The history of computing hardware is the record of the constant drive to make computer hardware faster, cheaper, and store more data. Before the development of the general-purpose computer, most calculations were done by humans. Tools to help humans calculate were then called "calculating machines", by proprietary names, or even as they are now, calculators. It was those humans who used the machines who were then called computers; there are pictures of enormous rooms filled with desks at which computers (often young women) used their machines to jointly perform calculations, as for instance, aerodynamic ones required for in aircraft design. Calculators have continued to develop, but computers add the critical element of conditional response and larger memory, allowing automation of both numerical calculation and in general, automation of many symbol-manipulation tasks. Computer technology has undergone profound changes every decade since the 1940s. Computing hardware has become a platform for uses other than mere computation, such as process automation, electronic communications, equipment control, entertainment, education, etc. Each field in turn has imposed its own requirements on the hardware, which has evolved in response to those requirements, such as the role of the touch screen to create a more intuitive and natural user interface . Aside from written numerals, the first aids to computation were purely mechanical devices which required the operator to set up the initial values of an elementary arithmetic operation, then manipulate the device through manual manipulations to obtain the result. A sophisticated (and comparatively recent) example is the slide rule in which numbers are represented as lengths on a logarithmic scale and computation is performed by setting a cursor and aligning sliding scales, thus adding those lengths. Numbers could be represented in a continuous "analog" form, for instance a voltage or some other physical property was set to be proportional to the number. Analog computers, like those designed and built by Vannevar Bush before WWII were of this type. Or, numbers could be represented in the form of digits, automatically manipulated by a mechanical mechanism. Although this last approach required more complex mechanisms in many cases, it made for greater precision of results. Both analog and digital mechanical techniques continued to be developed, producing many practical computing machines. Electrical methods rapidly improved the speed and precision of calculating machines, at first by providing motive power for mechanical calculating devices, and later directly as the medium for representation of numbers. Numbers could be represented by voltages or currents and manipulated by linear electronic amplifiers. Or, numbers could be represented as discrete binary or decimal digits, and electrically controlled switches and combinational circuits could perform mathematical operations. The invention of electronic amplifiers made calculating machines much faster than their mechanical or electromechanical predecessors. vacuum tube (thermionic valve) amplifiers gave way to solid state transistors, and then rapidly to integrated circuits which continue to improve, placing millions of electrical switches (typically transistors) on a single elaborately manufactured piece of semi-conductor the size of a fingernail. By defeating the tyranny of numbers, integrated circuits made high-speed and low-cost digital computers a widespread commodity. This article covers major developments in the history of computing hardware, and attempts to put them in context. For a detailed timeline of events, see the computing timeline article. The history of computing article treats methods intended for pen and paper, with or without the aid of tables. Since all computers rely on digital storage, and tend to be limited by the size and speed of memory, the history of computer data storage is tied to...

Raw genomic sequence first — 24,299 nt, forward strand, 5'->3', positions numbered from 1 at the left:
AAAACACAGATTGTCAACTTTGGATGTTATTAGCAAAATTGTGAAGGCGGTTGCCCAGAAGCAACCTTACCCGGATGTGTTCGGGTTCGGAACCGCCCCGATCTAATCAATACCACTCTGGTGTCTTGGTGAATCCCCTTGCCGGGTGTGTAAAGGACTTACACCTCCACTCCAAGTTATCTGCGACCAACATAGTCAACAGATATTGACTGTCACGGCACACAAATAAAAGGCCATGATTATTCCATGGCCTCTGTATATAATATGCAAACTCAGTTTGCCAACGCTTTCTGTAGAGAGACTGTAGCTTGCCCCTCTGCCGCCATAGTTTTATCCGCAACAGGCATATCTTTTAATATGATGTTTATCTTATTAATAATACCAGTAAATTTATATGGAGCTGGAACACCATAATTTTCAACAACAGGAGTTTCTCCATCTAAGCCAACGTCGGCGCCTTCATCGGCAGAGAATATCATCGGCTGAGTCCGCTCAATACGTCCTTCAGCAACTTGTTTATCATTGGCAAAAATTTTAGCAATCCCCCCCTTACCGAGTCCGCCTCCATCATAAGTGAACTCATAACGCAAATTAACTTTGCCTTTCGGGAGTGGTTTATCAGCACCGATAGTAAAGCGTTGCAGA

The history of computing hardware is the record of the constant drive to make computer hardware faster, cheaper, and store more data. Before the development of the general-purpose computer, most calculations were done by humans. Tools to help humans calculate were then called "calculating machines", by proprietary names, or even as they are now, calculators. It was those humans who used the machines who were then called computers; there are pictures of enormous rooms filled with desks at which computers (often young women) used their machines to jointly perform calculations, as for instance, aerodynamic ones required for in aircraft design. Calculators have continued to develop, but computers add the critical element of conditional response and larger memory, allowing automation of both numerical calculation and in general, automation of many symbol-manipulation tasks. Computer technology has undergone profound changes every decade since the 1940s. Computing hardware has become a platform for uses other than mere computation, such as process automation, electronic communications, equipment control, entertainment, education, etc. Each field in turn has imposed its own requirements on the hardware, which has evolved in response to those requirements, such as the role of the touch screen to create a more intuitive and natural user interface . Aside from written numerals, the first aids to computation were purely mechanical devices which required the operator to set up the initial values of an elementary arithmetic operation, then manipulate the device through manual manipulations to obtain the result. A sophisticated (and comparatively recent) example is the slide rule in which numbers are represented as lengths on a logarithmic scale and computation is performed by setting a cursor and aligning sliding scales, thus adding those lengths. Numbers could be represented in a continuous "analog" form, for instance a voltage or some other physical property was set to be proportional to the number. Analog computers, like those designed and built by Vannevar Bush before WWII were of this type. Or, numbers could be represented in the form of digits, automatically manipulated by a mechanical mechanism. Although this last approach required more complex mechanisms in many cases, it made for greater precision of results. Both analog and digital mechanical techniques continued to be developed, producing many practical computing machines. Electrical methods rapidly improved the speed and precision of calculating machines, at first by providing motive power for mechanical calculating devices, and later directly as the medium for representation of numbers. Numbers could be represented by voltages or currents and manipulated by linear electronic amplifiers. Or, numbers could be represented as discrete binary or decimal digits, and electrically controlled switches and combinational circuits could perform mathematical operations. The invention of electronic amplifiers made calculating machines much faster than their mechanical or electromechanical predecessors. vacuum tube (thermionic valve) amplifiers gave way to solid state transistors, and then rapidly to integrated circuits which continue to improve, placing millions of electrical switches (typically transistors) on a single elaborately manufactured piece of semi-conductor the size of a fingernail. By defeating the tyranny of numbers, integrated circuits made high-speed and low-cost digital computers a widespread commodity. This article covers major developments in the history of computing hardware, and attempts to put them in context. For a detailed timeline of events, see the computing timeline article. The history of computing article treats methods intended for pen and paper, with or without the aid of tables. Since all computers rely on digital storage, and tend to be limited by the size and speed of memory, the history of computer data storage is tied to...